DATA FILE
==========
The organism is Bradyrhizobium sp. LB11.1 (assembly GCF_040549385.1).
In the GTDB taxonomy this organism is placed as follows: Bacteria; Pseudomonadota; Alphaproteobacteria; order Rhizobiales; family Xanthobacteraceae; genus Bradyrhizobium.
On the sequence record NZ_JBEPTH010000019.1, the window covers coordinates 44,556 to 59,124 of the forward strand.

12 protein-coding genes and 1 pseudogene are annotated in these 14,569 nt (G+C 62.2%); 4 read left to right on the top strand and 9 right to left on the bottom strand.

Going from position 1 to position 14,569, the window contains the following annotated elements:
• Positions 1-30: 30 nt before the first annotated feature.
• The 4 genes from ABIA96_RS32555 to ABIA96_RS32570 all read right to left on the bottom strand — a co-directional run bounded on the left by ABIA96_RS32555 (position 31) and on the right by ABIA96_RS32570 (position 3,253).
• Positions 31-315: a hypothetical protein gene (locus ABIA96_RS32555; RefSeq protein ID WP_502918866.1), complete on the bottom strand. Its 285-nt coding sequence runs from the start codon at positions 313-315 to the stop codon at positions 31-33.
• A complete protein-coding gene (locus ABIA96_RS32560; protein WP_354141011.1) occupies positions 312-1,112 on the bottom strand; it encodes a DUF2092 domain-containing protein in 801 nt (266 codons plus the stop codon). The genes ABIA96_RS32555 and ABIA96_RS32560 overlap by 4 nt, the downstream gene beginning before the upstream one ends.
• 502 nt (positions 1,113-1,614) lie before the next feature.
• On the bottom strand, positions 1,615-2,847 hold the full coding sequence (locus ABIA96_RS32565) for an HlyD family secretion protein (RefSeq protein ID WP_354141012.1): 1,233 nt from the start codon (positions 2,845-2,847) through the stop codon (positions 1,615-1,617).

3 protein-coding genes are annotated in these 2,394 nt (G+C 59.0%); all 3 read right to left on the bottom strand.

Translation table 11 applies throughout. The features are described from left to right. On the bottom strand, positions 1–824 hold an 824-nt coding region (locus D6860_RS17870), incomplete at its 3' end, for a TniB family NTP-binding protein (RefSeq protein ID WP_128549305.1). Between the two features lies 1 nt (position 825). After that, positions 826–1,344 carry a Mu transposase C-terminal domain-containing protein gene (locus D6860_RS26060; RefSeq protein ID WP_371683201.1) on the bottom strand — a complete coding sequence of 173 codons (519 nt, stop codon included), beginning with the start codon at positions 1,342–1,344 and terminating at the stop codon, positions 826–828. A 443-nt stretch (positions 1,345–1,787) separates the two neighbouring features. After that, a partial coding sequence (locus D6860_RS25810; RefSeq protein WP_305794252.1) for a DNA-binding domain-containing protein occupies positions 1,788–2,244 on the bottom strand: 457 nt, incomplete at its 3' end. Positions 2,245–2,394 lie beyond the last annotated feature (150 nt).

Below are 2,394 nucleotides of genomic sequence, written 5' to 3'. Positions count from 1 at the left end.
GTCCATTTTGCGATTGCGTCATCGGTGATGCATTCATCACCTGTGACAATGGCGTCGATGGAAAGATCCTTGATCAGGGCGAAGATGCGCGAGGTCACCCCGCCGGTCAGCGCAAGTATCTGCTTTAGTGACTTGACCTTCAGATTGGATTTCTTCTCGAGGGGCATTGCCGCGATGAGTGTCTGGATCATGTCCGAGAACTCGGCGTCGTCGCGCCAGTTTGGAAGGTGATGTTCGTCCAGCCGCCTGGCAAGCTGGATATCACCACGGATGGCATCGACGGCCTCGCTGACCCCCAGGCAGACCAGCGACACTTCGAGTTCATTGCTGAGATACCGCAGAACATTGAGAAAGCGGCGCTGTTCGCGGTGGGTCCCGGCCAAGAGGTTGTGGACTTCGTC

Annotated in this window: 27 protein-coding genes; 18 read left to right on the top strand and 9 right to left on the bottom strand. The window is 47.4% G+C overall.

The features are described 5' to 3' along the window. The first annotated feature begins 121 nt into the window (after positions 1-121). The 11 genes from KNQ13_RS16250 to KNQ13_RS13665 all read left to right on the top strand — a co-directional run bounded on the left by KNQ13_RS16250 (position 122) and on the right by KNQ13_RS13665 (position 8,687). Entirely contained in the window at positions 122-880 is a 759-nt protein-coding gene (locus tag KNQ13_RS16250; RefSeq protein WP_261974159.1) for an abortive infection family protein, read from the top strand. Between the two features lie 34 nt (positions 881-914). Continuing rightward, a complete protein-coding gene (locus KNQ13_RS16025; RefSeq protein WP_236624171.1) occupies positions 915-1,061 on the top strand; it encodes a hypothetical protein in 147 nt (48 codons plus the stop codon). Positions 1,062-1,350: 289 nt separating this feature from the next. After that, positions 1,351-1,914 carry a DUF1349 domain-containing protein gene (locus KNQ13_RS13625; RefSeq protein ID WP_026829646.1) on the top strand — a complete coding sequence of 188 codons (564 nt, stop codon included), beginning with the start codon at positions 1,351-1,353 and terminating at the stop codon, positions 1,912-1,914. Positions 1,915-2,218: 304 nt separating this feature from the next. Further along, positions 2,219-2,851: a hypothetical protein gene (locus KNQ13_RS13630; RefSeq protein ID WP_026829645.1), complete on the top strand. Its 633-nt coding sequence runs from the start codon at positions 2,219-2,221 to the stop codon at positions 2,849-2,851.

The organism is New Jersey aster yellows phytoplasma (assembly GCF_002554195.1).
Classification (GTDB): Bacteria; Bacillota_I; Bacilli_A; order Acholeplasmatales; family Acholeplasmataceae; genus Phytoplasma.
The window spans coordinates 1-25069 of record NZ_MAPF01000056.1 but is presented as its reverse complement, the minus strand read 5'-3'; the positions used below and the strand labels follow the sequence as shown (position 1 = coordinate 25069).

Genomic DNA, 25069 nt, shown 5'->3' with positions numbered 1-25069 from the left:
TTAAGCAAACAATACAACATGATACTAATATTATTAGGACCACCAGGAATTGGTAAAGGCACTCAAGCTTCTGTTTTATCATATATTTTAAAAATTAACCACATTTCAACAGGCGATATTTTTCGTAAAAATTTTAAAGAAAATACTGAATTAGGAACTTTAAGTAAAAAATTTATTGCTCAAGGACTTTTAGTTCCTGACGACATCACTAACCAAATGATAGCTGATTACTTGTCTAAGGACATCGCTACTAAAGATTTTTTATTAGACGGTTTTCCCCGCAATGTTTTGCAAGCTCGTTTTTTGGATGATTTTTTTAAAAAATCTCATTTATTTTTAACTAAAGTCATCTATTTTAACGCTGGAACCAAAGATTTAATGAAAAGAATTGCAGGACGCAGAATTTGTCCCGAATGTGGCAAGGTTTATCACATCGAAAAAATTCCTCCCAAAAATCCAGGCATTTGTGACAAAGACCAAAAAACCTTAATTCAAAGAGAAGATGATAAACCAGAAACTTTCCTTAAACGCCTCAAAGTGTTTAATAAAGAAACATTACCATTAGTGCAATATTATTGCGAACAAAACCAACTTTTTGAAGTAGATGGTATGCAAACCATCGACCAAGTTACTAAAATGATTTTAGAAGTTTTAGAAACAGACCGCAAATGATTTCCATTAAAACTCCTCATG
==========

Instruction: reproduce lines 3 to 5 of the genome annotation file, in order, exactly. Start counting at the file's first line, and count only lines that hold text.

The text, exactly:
On the sequence record NZ_JBEPTH010000019.1, the window covers coordinates 44,556 to 59,124 of the forward strand.

12 protein-coding genes and 1 pseudogene are annotated in these 14,569 nt (G+C 62.2%); 4 read left to right on the top strand and 9 right to left on the bottom strand.

Going from position 1 to position 14,569, the window contains the following annotated elements: